Male fertility problems where the sperm count is severely low, less than 5 million per ml, or no sperm known as azoospermia, affects one in 20 men.

Key Fact
  • Oligoasthenoteratozoospermia is a condition that includes:
    1. Oligozoospermia (low number of sperm)
    2. Asthenozoospermia (poor sperm movement)
    3. Teratozoospermia (abnormal sperm shape)

The diagnosis is usually made after a semen analysis. The results can come as a shock and frequently aren’t delivered in the best way to men. However, it is important to note that a single test is only a snapshot and only reveals the number of sperm at that point in time. The duration of abstinence and the time from production to analysis can all have an impact. So a repeat test should be arranged to confirm the diagnosis. It takes three months for sperm to be made and therefore it’s worth waiting at least that long before repeating the test.

I was told rather bluntly that I wouldn’t have children. We were devastated. We had just received the worst possible news when trying for a baby and it was delivered abruptly and insensitively with no support or information.

Craig’s Story, HIM Fertility

Checking the diagnosis

The next step should be an assessment by a male fertility specialist. They will take a comprehensive history looking for clues to the potential cause of the problem. This will include asking undescended testicles or hernias as a child, trauma to the groin, previous infections including sexually transmitted infections and mumps.

Key Fact
  • Orchitis is when an infection has caused the testicles to swell up. This is painful and when the infection has resolved the testicles may not be a normal size

Smoking, alcohol and caffeine

While smoking, alcohol and caffeine can affect fertility, men with very low or no sperm are more likely to have a more profound reason causing their problem.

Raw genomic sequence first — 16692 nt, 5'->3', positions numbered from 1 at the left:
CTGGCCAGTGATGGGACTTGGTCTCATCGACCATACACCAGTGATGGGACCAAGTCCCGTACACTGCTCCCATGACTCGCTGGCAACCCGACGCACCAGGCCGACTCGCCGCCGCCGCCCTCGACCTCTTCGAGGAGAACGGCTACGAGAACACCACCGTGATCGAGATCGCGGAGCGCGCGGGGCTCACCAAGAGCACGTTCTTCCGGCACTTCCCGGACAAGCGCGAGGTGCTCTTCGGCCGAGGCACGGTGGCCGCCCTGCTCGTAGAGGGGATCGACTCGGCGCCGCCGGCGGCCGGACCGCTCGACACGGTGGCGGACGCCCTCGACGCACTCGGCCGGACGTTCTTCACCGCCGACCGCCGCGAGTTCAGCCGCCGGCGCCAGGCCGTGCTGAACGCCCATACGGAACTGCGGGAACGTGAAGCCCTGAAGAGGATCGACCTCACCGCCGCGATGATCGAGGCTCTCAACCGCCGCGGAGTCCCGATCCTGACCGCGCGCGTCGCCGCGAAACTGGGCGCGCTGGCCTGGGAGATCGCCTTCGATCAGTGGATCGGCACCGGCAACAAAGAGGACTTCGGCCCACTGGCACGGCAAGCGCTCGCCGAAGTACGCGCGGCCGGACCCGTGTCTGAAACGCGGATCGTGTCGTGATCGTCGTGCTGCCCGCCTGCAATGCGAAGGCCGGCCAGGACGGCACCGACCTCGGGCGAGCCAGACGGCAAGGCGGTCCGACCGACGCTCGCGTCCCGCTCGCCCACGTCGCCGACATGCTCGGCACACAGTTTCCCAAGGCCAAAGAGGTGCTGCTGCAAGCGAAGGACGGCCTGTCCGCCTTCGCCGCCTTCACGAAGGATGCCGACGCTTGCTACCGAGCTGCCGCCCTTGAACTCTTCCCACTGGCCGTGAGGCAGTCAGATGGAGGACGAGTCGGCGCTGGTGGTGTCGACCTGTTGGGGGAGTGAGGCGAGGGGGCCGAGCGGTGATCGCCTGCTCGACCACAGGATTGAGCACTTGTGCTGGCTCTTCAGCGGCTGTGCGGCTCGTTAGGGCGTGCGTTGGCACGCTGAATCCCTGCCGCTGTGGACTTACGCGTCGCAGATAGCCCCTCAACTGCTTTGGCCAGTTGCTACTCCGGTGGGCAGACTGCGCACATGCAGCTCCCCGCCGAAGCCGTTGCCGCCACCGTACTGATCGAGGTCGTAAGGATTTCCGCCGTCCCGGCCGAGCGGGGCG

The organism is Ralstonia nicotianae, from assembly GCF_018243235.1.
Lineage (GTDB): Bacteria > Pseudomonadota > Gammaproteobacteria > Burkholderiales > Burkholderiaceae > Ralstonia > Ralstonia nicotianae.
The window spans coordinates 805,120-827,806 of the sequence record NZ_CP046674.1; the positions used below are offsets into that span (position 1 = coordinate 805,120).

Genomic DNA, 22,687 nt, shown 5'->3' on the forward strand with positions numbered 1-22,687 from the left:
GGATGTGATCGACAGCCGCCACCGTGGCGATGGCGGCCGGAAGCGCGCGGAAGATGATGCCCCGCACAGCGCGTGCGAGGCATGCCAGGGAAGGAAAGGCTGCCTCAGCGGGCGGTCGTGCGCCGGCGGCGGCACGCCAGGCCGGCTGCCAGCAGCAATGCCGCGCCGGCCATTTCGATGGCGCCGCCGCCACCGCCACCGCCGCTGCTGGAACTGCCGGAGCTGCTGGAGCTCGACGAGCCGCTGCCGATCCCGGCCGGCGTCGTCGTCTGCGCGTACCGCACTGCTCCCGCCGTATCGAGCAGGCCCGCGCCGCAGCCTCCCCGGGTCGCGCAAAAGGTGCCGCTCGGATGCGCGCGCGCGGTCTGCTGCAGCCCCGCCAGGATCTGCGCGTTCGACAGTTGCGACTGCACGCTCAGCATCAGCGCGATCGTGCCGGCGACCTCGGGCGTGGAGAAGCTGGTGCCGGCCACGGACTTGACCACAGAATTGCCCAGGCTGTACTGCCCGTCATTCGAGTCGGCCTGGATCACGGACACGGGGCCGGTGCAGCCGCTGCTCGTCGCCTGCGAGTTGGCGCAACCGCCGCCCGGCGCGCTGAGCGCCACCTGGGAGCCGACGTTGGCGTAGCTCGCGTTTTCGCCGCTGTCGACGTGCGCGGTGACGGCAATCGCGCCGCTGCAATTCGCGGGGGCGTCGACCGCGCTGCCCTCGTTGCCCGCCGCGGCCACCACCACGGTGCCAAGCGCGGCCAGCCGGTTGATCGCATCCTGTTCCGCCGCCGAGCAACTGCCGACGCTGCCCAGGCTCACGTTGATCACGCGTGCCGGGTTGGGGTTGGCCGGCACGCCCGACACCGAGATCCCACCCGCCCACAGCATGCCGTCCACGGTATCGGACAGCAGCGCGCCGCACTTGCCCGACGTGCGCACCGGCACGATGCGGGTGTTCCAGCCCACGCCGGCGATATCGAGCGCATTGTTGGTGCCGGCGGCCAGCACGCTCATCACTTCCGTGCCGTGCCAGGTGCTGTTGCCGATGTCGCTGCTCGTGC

Gym Supplements

Anabolic steroids and perhaps more surprisingly, protein supplements have been shown to reduce male fertility. Both interfere with hormone levels, including testosterone, which is essential for normal sperm production. Additionally, the high doses of these supplements can increase the amount of estrogen in the body, which can also reduce sperm count.


An examination is important to assess for testicular swelling. A common issue is a varicocoele caused by dilated veins in the scrotum. Testicular volume provides some insight into whether the testicles are properly developed and producing sperm normally. Finally, the plumbing needs to work. In some men the vas deferens which sperm flow through to the join with seminal fluid is absent in some men. This can easily be diagnosed with a simple examination.


If the semen analysis is still low or no sperm after the three-month wait, the man may then need to have a repeat sperm test and a hormone profile, with the test being done in the morning. A karyotype test may also be done to check that the man has a normal number of chromosomes. Some men may have an extra X chromosome in a condition called Kleinfelter’s Syndrome. Y Microdeletion and CF mutation tests may also be done. For most men no cause can be found.


There are a number of treatments available for low or no sperm counts. If sperm are present then a type of IVF treatment called intracytoplasmic Sperm Injection (ICSI) can be attempted. Surgical sperm retrieval may be an option.

Donor sperm may not be how you imagined your route to fatherhood and it may take some time and discussion before deciding to go down, or close the door on this route. Some couples decide not to have children, or to think about fostering or adoption.

When it comes to low or no sperm, it is important to be aware that there are options available and to speak to your partner, a fertility specialist and counsellor to decide what is right for you.


Infertility is not just a female issue – men account for around half of all infertility problems – and with male infertility rates reportedly on the rise, it’s time to face the issue head on. Often men don’t like to talk about fertility issues but are known to find this diagnosis distressing.

HIM Fertility is a campaign set up to provide more support for men with fertility problems and provide plenty of useful resources and support.

Male Infertility Support and Statistics | HIMfertility

“I started the HIMfertility campaign after my wife and I had issues trying to conceive. The experiences we had while exploring fertility issues showed me just how little support and understanding there is around male infertility. I wanted to encourage men to open up and talk about the issue and, most importantly, to get the right support.”

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Matt is an NHS Consultant in Newcastle with over ten years of experience. His PhD research into subfertility and miscarriage involved developing a clinical trial and patient engagement.